Questions & Answers

Use More Optimal Cores or Configuration for Low Latency / Green Z Monitoring (Virtual instruments)

+62 votes
asked Jan 20, 2020 in Recording by robertgray3 (42,190 points)
edited Jan 30, 2020 by robertgray3
Note: I’m on macOS. Dual OS users tell me that the performance is much worse on macOS than Windows so maybe this request is limited to macOS.

Please allow Low Latency / Green Z Monitoring for virtual instruments to in some way utilize my less busy cores instead of just the first core. Perhaps some of the processing could be spread out, perhaps all of it, honestly I’m not really sure because I’m just an end user. Maybe the duplicate instance that takes GUI input could reside somewhere else?

Currently, the system is designed to place 2 instances of the instrument and some additional overhead on the core with the audio driver, which is always the first core and one of the busiest cores in the OS.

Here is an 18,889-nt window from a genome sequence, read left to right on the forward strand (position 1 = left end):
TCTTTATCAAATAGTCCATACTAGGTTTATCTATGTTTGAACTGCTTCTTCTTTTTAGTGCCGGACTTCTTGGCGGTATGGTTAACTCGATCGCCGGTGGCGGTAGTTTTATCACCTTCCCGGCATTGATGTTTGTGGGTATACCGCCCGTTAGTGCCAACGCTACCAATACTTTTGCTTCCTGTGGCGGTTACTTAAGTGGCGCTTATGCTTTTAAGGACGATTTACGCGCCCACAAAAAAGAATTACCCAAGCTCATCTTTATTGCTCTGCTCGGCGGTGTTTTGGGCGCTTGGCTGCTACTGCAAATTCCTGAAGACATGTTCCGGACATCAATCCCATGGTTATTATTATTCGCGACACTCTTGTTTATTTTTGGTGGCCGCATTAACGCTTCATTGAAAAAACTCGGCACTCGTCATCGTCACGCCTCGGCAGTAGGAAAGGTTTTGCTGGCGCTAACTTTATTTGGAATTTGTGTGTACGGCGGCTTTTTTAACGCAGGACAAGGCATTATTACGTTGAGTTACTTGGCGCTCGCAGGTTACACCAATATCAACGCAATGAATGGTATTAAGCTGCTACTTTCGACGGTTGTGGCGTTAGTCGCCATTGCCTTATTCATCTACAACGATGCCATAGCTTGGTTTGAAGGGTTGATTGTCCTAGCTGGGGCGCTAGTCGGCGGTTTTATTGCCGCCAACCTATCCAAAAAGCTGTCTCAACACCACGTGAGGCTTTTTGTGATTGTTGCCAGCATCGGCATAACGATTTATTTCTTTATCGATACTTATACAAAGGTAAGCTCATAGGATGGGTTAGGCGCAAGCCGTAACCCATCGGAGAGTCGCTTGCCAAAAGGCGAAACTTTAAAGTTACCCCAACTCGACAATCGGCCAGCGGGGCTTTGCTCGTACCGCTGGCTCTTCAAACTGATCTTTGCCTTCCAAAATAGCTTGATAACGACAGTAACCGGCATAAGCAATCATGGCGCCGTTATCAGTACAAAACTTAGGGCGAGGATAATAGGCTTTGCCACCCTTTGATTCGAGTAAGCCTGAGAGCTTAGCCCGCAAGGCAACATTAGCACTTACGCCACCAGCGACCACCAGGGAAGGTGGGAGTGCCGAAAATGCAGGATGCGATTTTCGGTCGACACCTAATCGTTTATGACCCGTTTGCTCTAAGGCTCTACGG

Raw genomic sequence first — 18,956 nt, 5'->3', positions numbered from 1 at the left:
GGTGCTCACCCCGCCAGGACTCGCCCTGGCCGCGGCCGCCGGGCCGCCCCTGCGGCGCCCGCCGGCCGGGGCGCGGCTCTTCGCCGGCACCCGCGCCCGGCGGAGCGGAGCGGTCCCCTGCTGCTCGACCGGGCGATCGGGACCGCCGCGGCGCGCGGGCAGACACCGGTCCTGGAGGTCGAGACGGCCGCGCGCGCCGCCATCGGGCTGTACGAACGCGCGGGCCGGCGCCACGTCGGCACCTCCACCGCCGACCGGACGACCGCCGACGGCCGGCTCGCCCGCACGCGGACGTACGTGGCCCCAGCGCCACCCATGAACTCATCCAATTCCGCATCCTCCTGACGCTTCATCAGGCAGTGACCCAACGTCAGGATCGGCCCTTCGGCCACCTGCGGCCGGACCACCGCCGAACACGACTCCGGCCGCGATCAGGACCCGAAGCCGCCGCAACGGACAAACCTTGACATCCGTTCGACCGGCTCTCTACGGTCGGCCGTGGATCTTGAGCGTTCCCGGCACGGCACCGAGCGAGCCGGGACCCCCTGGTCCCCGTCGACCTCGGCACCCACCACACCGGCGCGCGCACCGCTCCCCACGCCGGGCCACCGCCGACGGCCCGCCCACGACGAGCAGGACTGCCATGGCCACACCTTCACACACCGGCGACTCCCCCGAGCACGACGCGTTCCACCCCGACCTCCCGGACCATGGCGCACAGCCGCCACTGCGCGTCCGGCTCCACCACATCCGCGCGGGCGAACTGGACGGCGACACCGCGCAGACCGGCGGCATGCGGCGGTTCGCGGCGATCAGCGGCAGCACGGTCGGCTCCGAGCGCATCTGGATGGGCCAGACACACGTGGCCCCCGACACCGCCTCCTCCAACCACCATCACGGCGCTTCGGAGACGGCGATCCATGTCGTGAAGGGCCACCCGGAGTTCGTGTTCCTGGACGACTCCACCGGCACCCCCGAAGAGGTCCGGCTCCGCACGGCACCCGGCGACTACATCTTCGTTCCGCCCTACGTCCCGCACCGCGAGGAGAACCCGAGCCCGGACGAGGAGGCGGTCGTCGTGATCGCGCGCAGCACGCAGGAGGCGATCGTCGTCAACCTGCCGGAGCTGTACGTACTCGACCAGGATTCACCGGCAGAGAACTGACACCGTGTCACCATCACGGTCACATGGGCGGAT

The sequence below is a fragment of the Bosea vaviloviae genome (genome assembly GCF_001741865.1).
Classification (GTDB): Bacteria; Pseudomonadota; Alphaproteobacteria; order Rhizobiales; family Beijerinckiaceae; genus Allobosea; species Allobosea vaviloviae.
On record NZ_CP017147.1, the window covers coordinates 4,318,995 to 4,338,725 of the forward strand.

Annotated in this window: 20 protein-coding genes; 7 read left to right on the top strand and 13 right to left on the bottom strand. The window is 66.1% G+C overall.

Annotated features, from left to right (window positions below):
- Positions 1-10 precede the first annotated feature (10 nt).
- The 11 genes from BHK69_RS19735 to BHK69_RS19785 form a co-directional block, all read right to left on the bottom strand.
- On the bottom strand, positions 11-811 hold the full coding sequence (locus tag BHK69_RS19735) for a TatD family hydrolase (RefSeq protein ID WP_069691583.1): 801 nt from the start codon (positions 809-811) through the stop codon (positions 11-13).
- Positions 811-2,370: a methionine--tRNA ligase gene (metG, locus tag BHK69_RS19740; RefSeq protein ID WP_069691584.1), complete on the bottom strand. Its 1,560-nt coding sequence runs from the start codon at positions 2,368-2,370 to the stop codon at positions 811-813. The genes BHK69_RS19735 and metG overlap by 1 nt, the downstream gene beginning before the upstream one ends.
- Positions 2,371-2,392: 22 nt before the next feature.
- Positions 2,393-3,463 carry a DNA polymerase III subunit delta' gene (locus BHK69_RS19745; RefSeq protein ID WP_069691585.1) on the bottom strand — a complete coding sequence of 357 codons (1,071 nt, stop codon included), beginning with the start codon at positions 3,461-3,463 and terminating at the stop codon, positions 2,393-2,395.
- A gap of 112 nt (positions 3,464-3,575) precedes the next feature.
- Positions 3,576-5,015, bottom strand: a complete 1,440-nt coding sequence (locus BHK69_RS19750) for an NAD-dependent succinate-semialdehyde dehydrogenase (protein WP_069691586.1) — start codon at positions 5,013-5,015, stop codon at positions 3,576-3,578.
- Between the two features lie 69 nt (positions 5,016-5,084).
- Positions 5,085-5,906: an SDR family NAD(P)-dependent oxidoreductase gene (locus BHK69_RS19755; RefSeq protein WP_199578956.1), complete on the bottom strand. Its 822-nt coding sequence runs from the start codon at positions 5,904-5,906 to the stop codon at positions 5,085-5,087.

I have a Presonus Quantum 2 on thunderbolt and an 8-core 3.0 GHz system. With heavy VSTis putting all this extra load on the 1st core can cause dropouts, crackles, crackling, cackling, cackles etc (choose your noun) even on a CPU with a very high single-core clock speed, simply because so much is already on that core.

When I disable Green Z and turn the buffer down very low I can play the VSTis better (not sure whether it’s because they're not placed on suboptimal cores or there’s just less overhead to manage) but this negates all the benefits of the Dropout Protection system.

I think more efficiency here would help even considering clock speeds increase year after year. I’ve noticed since my first 1.8 GHz multi-core system thst every new plugin and program and OS just uses more resources, so the first core is still crowded with 3.0 Ghz

1 Answer

+1 vote
answered Jan 23, 2020 by robertgray3 (42,190 points)
edited Jan 23, 2020 by robertgray3
Side note: my current CPU is 3.0 GHz. The top single core clock speed on a new Mac Pro is 3.5 GHz.

I know the CPU and OS play a part but I’m a little skeptical that another 500 MHz and $6000 would solve this first-core-load issue.